Effect of neomycin B on rotavirus plus- and minus-strand RNA synthesis

Effect of neomycin B on rotavirus plus- and minus-strand RNA synthesis Rotavirus multiplication was inhibited by neomycin B by affecting the synthesis of the viral genome. Genome replication involves a two-step mechanism, one is plus-strand synthesis or transcription, and the other is minus-strand synthesis or replication. The results indicate that both activities are inhibited by aminoglycoside. The effect on the minus-strand was determined by an in vitro assay using a template-dependant open core preparation. The effect on transcription was explored using transcriptionally active virus particles. In the case of transcription, the inhibitory effect of neomycin B was studied in both initiation and the elongation of the mRNA. Initiation was defined by the synthesis of short transcripts of less than 25 nucleotides in length and elongation as an extension of those molecules into full-length transcripts. The inhibitory effect of neomycin was also mimicked by other aminoglycosides such as lividomycin, paromomycin, and tobramycin. The results may be explained based on the ability of the drug to interact with the stem and loop regions, which, in the case of rotavirus, have been identified at the end of the templates required for both transcription and minus-strand synthesis. http://www.deepdyve.com/assets/images/DeepDyve-Logo-lg.png Archives of Virology Springer Journals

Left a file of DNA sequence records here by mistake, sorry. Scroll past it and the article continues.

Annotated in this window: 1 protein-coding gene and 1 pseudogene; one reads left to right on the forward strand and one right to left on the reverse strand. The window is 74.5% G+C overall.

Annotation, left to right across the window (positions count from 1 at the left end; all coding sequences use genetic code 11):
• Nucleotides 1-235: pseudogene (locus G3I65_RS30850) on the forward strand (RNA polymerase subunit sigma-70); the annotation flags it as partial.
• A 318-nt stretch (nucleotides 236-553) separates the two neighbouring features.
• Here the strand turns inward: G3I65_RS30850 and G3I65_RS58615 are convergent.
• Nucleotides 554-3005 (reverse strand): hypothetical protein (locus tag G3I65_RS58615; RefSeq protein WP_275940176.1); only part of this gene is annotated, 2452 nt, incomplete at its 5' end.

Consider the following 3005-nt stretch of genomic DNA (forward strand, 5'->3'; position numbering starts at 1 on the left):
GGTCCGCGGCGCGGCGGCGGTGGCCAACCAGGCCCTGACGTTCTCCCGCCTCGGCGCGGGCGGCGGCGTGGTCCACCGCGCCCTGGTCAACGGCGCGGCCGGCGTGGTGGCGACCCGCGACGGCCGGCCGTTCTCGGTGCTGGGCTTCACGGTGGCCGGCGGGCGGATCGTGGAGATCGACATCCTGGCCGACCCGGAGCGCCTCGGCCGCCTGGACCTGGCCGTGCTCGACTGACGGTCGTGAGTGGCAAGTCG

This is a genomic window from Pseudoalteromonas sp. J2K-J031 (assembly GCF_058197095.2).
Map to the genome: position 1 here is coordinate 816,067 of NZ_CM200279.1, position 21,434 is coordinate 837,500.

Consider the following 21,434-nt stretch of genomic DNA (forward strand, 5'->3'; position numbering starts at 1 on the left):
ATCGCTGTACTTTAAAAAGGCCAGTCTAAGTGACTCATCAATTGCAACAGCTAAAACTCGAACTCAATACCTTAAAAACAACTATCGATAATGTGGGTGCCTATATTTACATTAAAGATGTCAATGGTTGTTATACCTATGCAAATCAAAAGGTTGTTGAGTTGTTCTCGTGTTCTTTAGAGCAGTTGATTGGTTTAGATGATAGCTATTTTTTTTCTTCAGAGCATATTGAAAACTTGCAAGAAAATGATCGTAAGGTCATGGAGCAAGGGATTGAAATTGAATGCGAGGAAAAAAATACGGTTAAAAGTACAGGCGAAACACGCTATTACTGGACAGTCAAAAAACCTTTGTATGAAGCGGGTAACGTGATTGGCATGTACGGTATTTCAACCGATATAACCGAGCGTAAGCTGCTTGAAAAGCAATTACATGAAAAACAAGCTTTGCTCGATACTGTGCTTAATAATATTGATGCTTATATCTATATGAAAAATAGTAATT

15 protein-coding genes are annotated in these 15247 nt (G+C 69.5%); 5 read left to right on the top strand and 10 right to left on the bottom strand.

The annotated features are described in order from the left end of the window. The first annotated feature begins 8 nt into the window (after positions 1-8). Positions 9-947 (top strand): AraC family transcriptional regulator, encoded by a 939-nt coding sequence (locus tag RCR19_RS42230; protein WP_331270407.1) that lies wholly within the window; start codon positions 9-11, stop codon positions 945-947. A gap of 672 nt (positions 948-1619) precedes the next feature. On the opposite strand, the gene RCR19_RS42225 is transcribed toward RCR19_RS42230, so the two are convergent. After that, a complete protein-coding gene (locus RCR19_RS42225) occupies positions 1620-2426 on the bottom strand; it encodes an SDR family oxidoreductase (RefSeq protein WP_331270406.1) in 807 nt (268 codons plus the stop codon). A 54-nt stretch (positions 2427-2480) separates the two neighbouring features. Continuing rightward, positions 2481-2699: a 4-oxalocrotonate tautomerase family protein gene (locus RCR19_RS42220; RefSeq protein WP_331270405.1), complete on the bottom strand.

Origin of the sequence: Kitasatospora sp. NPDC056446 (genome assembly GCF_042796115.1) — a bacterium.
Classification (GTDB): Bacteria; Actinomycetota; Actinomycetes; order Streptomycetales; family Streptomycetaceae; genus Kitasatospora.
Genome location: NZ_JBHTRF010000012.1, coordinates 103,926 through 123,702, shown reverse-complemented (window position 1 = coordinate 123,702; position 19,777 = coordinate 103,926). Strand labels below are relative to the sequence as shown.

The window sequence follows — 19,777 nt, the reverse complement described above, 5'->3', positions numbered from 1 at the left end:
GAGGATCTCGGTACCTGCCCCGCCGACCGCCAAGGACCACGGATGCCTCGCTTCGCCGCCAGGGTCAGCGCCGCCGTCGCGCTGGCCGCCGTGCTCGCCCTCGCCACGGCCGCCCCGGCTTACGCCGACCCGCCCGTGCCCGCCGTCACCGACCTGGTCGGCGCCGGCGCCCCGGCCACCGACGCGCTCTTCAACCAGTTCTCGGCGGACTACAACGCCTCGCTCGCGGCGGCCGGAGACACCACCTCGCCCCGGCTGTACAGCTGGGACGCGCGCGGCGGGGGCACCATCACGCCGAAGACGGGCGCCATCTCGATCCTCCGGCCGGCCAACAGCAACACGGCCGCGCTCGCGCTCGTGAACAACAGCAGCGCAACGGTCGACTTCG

Effect of neomycin B on rotavirus plus- and minus-strand RNA synthesis

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Publisher
Springer-Verlag
Copyright
Copyright © 2002 by Springer-Verlag/Wien
Subject
Legacy
ISSN
0304-8608
eISSN
1432-8798
D.O.I.
10.1007/s00705-003-0004-1
Publisher site
See Article on Publisher Site

Abstract

Rotavirus multiplication was inhibited by neomycin B by affecting the synthesis of the viral genome. Genome replication involves a two-step mechanism, one is plus-strand synthesis or transcription, and the other is minus-strand synthesis or replication. The results indicate that both activities are inhibited by aminoglycoside. The effect on the minus-strand was determined by an in vitro assay using a template-dependant open core preparation. The effect on transcription was explored using transcriptionally active virus particles. In the case of transcription, the inhibitory effect of neomycin B was studied in both initiation and the elongation of the mRNA. Initiation was defined by the synthesis of short transcripts of less than 25 nucleotides in length and elongation as an extension of those molecules into full-length transcripts. The inhibitory effect of neomycin was also mimicked by other aminoglycosides such as lividomycin, paromomycin, and tobramycin. The results may be explained based on the ability of the drug to interact with the stem and loop regions, which, in the case of rotavirus, have been identified at the end of the templates required for both transcription and minus-strand synthesis.

Journal

Archives of VirologySpringer Journals

Published: May 1, 2003

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